Talk to us

More in Local News

A Port Angeles police officer cordons off an empty lot in Sequim on Thursday as law enforcement officials investigate an incident in the area. (Michael Dashiell/Olympic Peninsula News Group)
Man arrested in Sequim, connected to homicide, has Snohomish County ties

A dead woman was found in Bret Allen Kenney’s home, police say. He previously attacked Snohomish County Jail guards.

LOCAL - MOUNTAIN LOOP HIGHWAY
HERALD STAFF PHOTO BY JENNIFER BUCHANAN
PHOTO SHOT 062208
A car makes its way through a winding unpaved section of the Mountain Loop Highway 15 miles outside of Darrington.
14-mile scenic stretch of Mountain Loop Highway opens early

The highway between Granite Falls and Darrington reopened to traffic on Friday due to good weather.

Britney Barber, owner of Everett Improv. Barber performs a shows based on cuttings from The Everett Herald. Photographed in Everett, Washington on May 16, 2022. (Kevin Clark / The Herald)
Cut this paper up and have a laugh at Everett Improv

The troupe’s new recurring “Boozie Newzie” show is based off clippings from The Daily Herald. Meta, dude.

HIdden River Middle School (Monroe School District)
Monroe school employee on leave for ‘racially insensitive language’

The incident took place at Hidden River Middle School. Also, police were investigating racist vandalism found at another school.

Svetlana Kravchenko appears in court for her sentencing Thursday, May 19, 2022, at the Snohomish County Courthouse in Everett, Washington. (Ryan Berry / The Herald)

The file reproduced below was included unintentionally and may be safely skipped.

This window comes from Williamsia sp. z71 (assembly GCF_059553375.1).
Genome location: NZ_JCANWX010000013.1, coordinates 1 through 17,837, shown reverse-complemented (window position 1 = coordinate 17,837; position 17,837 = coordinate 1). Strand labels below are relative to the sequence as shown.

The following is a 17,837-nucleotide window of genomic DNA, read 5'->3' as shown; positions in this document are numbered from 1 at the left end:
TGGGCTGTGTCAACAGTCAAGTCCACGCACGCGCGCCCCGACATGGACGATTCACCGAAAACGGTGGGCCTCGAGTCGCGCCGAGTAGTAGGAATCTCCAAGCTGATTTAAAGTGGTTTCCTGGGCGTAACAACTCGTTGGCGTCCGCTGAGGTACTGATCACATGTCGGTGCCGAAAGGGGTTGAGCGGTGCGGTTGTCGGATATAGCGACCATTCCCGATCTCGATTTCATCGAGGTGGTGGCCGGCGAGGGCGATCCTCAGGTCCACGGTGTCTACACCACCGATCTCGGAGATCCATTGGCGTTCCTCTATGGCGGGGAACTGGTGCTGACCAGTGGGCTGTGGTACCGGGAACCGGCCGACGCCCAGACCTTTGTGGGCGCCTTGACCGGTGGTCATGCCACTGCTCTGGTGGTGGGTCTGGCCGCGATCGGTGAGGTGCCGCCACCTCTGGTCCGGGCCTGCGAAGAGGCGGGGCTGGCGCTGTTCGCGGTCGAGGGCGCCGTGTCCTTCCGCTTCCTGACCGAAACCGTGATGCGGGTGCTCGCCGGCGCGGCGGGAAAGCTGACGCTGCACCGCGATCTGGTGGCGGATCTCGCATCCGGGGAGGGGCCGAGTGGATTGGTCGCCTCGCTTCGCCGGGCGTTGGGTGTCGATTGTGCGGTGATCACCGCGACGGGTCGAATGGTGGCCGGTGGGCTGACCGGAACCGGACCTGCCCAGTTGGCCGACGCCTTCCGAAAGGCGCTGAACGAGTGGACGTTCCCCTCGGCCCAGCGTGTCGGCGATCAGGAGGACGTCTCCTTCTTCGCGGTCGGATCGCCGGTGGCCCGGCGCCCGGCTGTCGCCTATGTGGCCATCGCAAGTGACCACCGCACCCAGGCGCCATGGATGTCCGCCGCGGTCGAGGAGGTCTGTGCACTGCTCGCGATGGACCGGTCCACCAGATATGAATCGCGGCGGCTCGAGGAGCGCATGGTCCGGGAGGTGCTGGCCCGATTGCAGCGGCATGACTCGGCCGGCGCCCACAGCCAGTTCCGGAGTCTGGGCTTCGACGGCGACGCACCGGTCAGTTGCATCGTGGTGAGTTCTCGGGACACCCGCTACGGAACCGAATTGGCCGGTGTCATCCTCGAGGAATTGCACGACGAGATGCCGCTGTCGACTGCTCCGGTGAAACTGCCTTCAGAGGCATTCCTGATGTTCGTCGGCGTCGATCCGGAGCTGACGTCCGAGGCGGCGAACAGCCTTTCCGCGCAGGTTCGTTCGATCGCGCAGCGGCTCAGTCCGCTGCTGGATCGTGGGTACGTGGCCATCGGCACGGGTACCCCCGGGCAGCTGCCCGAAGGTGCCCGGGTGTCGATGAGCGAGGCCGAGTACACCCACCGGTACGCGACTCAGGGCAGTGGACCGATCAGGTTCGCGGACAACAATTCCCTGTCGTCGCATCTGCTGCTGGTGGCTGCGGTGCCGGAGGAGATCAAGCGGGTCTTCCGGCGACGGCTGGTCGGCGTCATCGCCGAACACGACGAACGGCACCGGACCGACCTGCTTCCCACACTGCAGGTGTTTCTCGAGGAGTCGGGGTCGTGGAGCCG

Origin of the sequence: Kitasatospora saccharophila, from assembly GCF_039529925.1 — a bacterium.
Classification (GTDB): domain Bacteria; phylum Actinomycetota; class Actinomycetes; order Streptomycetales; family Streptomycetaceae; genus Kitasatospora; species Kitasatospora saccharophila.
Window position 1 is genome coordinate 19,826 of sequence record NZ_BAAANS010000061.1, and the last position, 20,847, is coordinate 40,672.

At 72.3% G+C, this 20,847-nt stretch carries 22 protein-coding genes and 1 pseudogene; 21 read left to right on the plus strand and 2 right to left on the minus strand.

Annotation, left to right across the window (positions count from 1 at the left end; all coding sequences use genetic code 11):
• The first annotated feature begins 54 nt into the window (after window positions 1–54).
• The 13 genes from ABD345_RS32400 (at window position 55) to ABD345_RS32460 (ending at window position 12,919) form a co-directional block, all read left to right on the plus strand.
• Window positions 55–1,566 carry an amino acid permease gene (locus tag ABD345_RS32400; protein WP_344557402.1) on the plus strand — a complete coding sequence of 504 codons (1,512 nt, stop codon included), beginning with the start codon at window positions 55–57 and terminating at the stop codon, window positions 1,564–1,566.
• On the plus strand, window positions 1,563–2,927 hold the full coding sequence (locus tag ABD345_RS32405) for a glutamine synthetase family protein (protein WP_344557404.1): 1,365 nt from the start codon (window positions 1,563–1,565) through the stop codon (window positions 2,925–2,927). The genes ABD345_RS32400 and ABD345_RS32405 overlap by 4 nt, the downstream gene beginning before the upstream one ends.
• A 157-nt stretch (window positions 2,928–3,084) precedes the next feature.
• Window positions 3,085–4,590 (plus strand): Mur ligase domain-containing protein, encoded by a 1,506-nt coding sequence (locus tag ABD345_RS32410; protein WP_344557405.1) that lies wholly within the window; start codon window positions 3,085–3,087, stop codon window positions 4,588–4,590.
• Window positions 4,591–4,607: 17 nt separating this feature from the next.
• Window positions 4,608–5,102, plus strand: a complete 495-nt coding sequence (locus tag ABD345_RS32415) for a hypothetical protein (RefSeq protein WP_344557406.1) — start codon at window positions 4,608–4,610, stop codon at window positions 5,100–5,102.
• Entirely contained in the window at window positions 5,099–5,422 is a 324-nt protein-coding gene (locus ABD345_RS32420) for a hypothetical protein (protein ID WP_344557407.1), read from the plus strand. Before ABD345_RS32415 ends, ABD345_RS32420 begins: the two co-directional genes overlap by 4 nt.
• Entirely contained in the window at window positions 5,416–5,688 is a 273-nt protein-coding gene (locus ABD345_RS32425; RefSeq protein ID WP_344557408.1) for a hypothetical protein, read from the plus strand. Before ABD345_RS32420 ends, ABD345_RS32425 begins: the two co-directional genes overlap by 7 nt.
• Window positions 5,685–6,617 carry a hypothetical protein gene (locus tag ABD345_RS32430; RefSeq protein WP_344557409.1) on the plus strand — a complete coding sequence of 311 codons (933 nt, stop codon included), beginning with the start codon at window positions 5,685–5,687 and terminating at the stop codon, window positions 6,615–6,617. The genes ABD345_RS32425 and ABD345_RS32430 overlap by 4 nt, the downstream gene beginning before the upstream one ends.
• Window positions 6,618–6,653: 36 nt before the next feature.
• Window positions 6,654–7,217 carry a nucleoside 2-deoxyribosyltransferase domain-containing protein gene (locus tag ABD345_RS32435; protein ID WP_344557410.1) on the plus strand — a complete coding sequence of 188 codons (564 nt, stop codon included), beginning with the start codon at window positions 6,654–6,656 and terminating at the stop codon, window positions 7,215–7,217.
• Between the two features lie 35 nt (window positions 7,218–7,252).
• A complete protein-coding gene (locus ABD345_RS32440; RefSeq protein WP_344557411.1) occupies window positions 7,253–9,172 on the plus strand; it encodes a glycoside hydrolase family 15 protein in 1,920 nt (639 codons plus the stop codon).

Everett woman gets community service in 2019 fatal hit-and-run

Svetlana Kravchenko was required to stay at the scene after hitting and killing Te Nguyen, 83. Instead, she went home.

A tiny homes program that opened in early July began with each unit claimed and a wait list of 60. Here Patrick Diller, head of community partnerships for Pallet, discusses the Pallet Shelter Pilot Project on June 29, 2021 in Everett. (Katie Hayes / Herald file)
Everett marks $2.7 million in federal funds for homeless housing

With the American Rescue Plan money, the city’s small housing program for unsheltered people could expand to three sites.

WSDOT workers open up the Smokey Point Rest Area on Tuesday, May 17, 2022 in Arlington, Washington. (Olivia Vanni / The Herald)
Free coffee will be back soon at Smokey Point rest areas

Everett’s Silver Lake rest area for southbound I-5 drivers remains closed while WSDOT works on the facility.

Everett
Pro skateboarding competition coming to Everett in August

Street League Skateboarding’s championship tour will be at Angel of the Winds arena for two days.

Drivers heading north on Interstate 5 will take a detour from Highway 104 to 220th Street SW and back to I-5 this weekend during nightly lane closures for Sound Transit light rail work. (Sound Transit)
Light rail work closing I-5 North lanes nightly this weekend

Crews need to close northbound lanes between 220th Street SW and Highway 104. Drivers have two detour options.

Most Read